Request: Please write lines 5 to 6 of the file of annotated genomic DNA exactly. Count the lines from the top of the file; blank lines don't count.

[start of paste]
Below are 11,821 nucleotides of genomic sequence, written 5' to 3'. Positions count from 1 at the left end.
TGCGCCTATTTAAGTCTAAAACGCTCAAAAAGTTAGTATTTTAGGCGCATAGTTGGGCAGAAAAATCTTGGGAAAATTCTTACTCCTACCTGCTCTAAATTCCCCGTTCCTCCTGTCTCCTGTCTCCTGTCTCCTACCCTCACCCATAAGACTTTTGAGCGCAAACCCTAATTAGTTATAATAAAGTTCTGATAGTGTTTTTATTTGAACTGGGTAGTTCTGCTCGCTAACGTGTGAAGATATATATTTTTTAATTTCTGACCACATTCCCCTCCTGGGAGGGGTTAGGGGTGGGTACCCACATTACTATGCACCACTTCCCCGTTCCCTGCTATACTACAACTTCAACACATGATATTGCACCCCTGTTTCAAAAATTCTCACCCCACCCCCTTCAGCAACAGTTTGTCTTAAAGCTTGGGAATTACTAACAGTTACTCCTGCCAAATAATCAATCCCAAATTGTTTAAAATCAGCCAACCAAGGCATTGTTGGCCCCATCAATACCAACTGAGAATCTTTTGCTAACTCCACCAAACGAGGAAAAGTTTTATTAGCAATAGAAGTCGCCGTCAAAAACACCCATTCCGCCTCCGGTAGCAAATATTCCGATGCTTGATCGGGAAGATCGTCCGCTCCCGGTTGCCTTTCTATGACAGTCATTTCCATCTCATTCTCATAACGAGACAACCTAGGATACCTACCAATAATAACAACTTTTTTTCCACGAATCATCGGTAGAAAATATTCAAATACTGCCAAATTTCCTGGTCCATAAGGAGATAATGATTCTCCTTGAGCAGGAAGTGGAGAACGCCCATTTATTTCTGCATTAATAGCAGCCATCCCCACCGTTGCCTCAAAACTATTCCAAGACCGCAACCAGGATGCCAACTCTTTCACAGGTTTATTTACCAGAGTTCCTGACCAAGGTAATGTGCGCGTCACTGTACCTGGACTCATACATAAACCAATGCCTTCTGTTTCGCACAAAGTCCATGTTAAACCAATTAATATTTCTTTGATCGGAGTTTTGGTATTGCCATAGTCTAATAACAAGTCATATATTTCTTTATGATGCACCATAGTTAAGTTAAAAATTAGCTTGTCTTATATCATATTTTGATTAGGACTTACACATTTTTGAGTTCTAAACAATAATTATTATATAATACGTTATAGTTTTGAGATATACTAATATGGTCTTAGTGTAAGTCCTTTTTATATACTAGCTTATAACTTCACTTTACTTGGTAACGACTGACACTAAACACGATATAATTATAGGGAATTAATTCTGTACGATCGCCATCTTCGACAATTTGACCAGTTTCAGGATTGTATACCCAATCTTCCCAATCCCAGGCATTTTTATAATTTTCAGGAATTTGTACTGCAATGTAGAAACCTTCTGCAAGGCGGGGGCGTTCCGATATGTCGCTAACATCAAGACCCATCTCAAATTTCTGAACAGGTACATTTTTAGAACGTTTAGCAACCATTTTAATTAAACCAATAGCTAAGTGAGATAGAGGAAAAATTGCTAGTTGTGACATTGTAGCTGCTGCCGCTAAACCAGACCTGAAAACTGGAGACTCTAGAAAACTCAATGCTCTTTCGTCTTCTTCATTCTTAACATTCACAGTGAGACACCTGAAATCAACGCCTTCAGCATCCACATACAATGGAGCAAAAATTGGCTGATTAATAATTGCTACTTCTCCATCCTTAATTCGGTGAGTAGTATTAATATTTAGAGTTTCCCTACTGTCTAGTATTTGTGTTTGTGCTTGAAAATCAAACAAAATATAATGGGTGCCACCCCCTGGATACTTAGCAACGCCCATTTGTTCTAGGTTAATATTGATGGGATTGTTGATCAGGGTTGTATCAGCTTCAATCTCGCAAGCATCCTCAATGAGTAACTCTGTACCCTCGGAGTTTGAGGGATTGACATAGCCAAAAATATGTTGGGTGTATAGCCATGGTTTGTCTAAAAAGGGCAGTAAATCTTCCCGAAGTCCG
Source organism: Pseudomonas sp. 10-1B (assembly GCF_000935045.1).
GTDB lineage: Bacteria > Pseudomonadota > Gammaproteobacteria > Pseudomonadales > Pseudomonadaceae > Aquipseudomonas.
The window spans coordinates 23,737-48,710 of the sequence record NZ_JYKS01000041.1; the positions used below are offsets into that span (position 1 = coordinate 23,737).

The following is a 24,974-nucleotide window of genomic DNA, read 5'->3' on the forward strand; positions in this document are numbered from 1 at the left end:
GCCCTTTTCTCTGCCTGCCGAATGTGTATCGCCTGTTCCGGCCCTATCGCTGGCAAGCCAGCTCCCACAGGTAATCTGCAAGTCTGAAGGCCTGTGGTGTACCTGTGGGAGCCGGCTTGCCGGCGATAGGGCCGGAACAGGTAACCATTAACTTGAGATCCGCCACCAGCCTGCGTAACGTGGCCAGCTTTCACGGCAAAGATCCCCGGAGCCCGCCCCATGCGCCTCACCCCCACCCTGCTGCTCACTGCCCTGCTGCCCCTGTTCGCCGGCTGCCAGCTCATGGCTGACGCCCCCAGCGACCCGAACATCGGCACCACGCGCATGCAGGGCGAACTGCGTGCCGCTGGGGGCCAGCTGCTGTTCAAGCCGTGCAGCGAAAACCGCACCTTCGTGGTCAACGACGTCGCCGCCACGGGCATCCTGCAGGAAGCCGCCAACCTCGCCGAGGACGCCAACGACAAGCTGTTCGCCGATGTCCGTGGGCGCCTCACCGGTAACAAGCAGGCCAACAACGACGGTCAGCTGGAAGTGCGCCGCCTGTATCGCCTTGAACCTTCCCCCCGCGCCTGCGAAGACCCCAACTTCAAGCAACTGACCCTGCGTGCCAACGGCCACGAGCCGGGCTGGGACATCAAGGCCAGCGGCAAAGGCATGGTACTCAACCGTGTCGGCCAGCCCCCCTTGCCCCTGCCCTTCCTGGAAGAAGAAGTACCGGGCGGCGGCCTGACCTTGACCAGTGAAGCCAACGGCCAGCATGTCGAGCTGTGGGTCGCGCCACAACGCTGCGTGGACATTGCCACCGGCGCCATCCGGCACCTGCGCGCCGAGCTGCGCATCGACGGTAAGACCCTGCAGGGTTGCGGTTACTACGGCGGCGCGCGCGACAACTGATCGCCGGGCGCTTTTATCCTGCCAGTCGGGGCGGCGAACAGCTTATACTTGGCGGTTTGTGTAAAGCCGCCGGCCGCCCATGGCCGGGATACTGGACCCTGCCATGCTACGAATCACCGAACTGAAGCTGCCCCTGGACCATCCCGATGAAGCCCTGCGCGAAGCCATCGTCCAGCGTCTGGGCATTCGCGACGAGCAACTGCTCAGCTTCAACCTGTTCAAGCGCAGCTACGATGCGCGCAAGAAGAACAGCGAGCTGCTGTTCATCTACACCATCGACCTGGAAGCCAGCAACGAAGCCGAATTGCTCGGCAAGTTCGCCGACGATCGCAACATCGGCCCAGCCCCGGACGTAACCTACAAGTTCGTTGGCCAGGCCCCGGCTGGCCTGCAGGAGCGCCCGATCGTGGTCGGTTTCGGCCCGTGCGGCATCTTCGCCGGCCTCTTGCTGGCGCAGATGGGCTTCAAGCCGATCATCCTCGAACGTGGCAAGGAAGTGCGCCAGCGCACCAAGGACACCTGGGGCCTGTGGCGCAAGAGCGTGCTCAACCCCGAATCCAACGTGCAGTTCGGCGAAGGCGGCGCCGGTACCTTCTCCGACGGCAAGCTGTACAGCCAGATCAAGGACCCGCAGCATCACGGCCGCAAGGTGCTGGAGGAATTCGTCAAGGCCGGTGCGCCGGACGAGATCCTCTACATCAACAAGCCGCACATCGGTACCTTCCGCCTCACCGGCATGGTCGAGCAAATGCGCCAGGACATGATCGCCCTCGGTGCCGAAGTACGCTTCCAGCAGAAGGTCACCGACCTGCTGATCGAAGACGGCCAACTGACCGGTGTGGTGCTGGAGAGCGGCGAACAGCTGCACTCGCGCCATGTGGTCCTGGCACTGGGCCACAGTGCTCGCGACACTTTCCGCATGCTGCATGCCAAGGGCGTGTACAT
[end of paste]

The window spans coordinates 23,737-48,710 of the sequence record NZ_JYKS01000041.1; the positions used below are offsets into that span (position 1 = coordinate 23,737).

The following is a 24,974-nucleotide window of genomic DNA, read 5'->3' on the forward strand; positions in this document are numbered from 1 at the left end: